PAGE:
Since late last year, when Sen. Mel Martinez announced he wouldn't be running for reelection to his seat in 2010, it was Charlie Crist's to lose. He was one of the nation's most popular governors, with a knack for charming his detractors that bordered on Reagan-esque.
After Jeb Bush declared he wouldn't run, Crist became the presumptive Senator-elect. Basically, the senator-barring-catastrophe.
But it wasn't just bad luck that has sent the Crist campaign reeling. The governor and his inner circle have staged a veritable clinic on how to alienate one's own political party.
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In the spirit of year-end lists, we'll unveil the five steps to campaign suicide, Crist-style, after the jump.
Throw Jeb under the bus. Crist's deference to the modern titan of Florida Republican politics lasted till the day after the 2006 gubernatorial election, when Jeb Bush photos and quotes vanished from the Crist website, never to return. Clearly, Crist aimed to have Florida forget its longtime governor so that Crist could have their hearts to himself. But that doesn't happen overnight, kiddo.
Cultivate total ignorance about your campaign's biggest donors. Another seed of destruction, sown long before crisis struck the Crist campaign. Every politician cavorts with deep-pocketed donors like Scott Rothstein. But only a reckless, irresponsible one will risk being so close to a guy whose status as a pillar of the community was so obviously fraudulent. And he's just the most visible villain. If we don't get around to naming the others who Crist owes favors to, it's because Crist's campaign will have become irrelevant, based on other blunders, like...
Catch Obama Fever. The rest of the Republicans got immunized. Crist must have been attending one of his beloved ribbon-cuttings the day they were giving shots. In February he hosted Obama in Fort Pierce, greeting him with a big bear hug. Then he went on the talk show tour to declare his support for the stimulus. Possibly the single most colossal political miscalculation in American politics this year. Even back then there was vast resentment toward Obama among the most conservative Republicans, who love to vote in primaries. It provided an enormous opportunity for a more conservative Republican, and Marco Rubio pounced on it.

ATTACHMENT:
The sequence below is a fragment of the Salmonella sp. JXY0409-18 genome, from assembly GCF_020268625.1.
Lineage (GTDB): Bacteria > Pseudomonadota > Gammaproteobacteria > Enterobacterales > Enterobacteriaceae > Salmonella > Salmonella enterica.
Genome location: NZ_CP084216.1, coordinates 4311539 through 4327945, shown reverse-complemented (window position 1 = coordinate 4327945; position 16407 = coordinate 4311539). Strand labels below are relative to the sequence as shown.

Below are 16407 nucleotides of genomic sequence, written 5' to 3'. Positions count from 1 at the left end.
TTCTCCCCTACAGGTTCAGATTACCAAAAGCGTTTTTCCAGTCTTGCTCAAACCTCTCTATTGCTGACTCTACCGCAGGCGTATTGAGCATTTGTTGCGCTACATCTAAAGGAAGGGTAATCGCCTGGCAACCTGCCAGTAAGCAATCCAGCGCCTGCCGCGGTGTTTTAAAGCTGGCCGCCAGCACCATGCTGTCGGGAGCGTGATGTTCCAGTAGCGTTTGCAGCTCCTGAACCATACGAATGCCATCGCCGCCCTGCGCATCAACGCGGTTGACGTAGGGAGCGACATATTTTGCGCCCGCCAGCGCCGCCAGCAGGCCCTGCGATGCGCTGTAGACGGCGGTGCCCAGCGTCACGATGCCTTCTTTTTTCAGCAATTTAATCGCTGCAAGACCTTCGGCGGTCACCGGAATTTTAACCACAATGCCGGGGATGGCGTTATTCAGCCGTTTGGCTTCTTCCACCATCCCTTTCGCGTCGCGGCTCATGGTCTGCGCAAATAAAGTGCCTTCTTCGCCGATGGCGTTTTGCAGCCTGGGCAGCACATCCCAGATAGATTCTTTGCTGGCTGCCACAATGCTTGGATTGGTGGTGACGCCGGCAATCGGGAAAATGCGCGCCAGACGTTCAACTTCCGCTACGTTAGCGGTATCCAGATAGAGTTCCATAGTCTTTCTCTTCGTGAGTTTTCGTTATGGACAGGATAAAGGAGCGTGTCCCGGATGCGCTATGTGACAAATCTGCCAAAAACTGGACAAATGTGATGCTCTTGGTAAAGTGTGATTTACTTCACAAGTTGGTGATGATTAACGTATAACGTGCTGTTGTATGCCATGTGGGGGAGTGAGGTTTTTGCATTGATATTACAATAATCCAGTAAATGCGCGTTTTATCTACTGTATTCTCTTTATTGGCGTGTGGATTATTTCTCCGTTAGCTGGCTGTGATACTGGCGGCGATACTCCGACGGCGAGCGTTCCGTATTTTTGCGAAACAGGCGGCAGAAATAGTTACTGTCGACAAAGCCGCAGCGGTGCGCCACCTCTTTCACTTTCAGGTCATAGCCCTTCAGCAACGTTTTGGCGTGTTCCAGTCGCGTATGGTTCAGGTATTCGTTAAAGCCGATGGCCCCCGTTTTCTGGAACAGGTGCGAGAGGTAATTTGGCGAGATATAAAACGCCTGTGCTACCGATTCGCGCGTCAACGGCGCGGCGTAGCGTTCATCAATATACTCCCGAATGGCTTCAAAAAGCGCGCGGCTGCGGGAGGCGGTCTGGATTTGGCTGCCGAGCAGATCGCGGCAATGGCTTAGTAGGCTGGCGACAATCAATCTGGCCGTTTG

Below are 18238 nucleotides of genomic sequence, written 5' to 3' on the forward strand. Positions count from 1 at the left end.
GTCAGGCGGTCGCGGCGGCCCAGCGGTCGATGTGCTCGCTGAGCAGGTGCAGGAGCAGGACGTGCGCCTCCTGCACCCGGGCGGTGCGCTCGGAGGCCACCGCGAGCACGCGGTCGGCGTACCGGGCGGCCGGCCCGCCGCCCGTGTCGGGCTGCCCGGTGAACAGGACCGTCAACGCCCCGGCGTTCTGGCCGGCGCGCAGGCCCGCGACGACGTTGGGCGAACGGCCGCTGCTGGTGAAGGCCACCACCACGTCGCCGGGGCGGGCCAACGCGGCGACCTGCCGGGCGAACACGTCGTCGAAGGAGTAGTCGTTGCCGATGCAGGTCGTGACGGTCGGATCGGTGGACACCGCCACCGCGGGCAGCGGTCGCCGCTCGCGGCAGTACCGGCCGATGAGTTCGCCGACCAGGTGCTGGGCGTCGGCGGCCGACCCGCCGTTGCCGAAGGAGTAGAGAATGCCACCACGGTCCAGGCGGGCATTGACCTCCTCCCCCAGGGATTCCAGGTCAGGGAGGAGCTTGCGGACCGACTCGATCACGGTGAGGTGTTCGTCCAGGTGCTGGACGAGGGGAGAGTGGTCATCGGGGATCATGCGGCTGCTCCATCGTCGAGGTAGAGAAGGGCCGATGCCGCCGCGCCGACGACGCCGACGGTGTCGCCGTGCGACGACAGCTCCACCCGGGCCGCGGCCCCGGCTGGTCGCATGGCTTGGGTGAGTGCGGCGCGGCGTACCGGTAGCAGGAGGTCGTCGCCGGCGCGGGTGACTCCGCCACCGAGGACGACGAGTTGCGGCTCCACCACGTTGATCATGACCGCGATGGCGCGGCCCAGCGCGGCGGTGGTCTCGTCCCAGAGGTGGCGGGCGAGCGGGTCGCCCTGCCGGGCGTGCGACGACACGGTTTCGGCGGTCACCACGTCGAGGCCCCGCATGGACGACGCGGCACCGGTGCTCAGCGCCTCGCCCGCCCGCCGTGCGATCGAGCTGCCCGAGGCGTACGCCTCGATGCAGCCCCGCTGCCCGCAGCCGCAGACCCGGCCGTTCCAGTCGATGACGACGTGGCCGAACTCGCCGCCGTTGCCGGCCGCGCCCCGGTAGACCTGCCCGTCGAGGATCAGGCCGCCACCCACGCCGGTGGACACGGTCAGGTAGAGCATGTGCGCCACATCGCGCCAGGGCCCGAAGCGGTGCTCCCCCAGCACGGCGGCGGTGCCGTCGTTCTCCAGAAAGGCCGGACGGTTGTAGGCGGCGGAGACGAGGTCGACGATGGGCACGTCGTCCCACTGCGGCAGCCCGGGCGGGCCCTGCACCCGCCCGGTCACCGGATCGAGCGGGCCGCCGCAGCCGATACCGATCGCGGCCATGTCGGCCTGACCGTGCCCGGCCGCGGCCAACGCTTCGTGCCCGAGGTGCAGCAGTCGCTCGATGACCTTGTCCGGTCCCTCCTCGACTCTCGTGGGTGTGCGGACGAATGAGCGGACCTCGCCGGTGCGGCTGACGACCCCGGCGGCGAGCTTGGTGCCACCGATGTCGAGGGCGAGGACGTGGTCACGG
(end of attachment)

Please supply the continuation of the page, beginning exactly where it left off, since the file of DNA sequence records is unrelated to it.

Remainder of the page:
Promote cronies. Defend cronies. The first sign of Crist's paranoia, his instinct for exclusivity, was when he allowed his former protege, Republican Party Chair Jim Greer float the idea of the party's endorsing Crist in advance of the party's primary. An incredible lack of respect for Republican voters -- just the kind of thing you don't want to do before a Republican primary. Greer should have fallen on his sword after that. Instead, it's gotten worse; and yet Crist is still defending the schmuck. An even more consequential (for Florida, at least) act of cronyism: Crist's naming of George LeMieux -- a lobbyist, at the time -- to the U.S. Senate seat vacated early by Martinez. There were lots of qualified contenders, but it's evident that Crist didn't trust any of them so much as he trusted LeMieux. The message to voters: I place my personal political interests above the state's.
- Hubris (AKA All of the above). That age-old political folly of invincibility. In every one of the cases above, Crist and his people must have recognized that they were taking a risk. And in each case they must have bet on Crist's talent for deflecting criticism and scandal -- a talent that finally ran out in 2009. It's apparent now that he's surrounded himself with sycophants who each had personal motives that obscured the political advice they gave him. In each of the above cases, there should have been someone with the courage to tell Crist he was taking too big a risk. But none of them wanted to be the bearer of bad news.
The most recent sign of Crist's vanishing Senate hopes: the Diaz-Balarts' rescinding their endorsements. The congressmen insist it has nothing to do with Crist's tumbling poll numbers, and the Miami Herald has a good theory: that it's related to Crist's having passed over a friend of the brothers for a county judgeship in North Florida. But that occurred in October. Clearly, if the Diaz-Balarts were pissed about that -- or about some other slight -- they didn't want to have bad blood with Crist, who still appeared a heavy favorite back in October. Most likely, it's the same reason Crist's people were willing to offend the Diaz-Balarts. But now that Crist is headed toward political irrelevance, the Diaz-Balarts can afford to hold a grudge.
It's not just a sign that there's a civil war being waged in the Republican Party of Florida. It's a sign that Crist's side is being routed.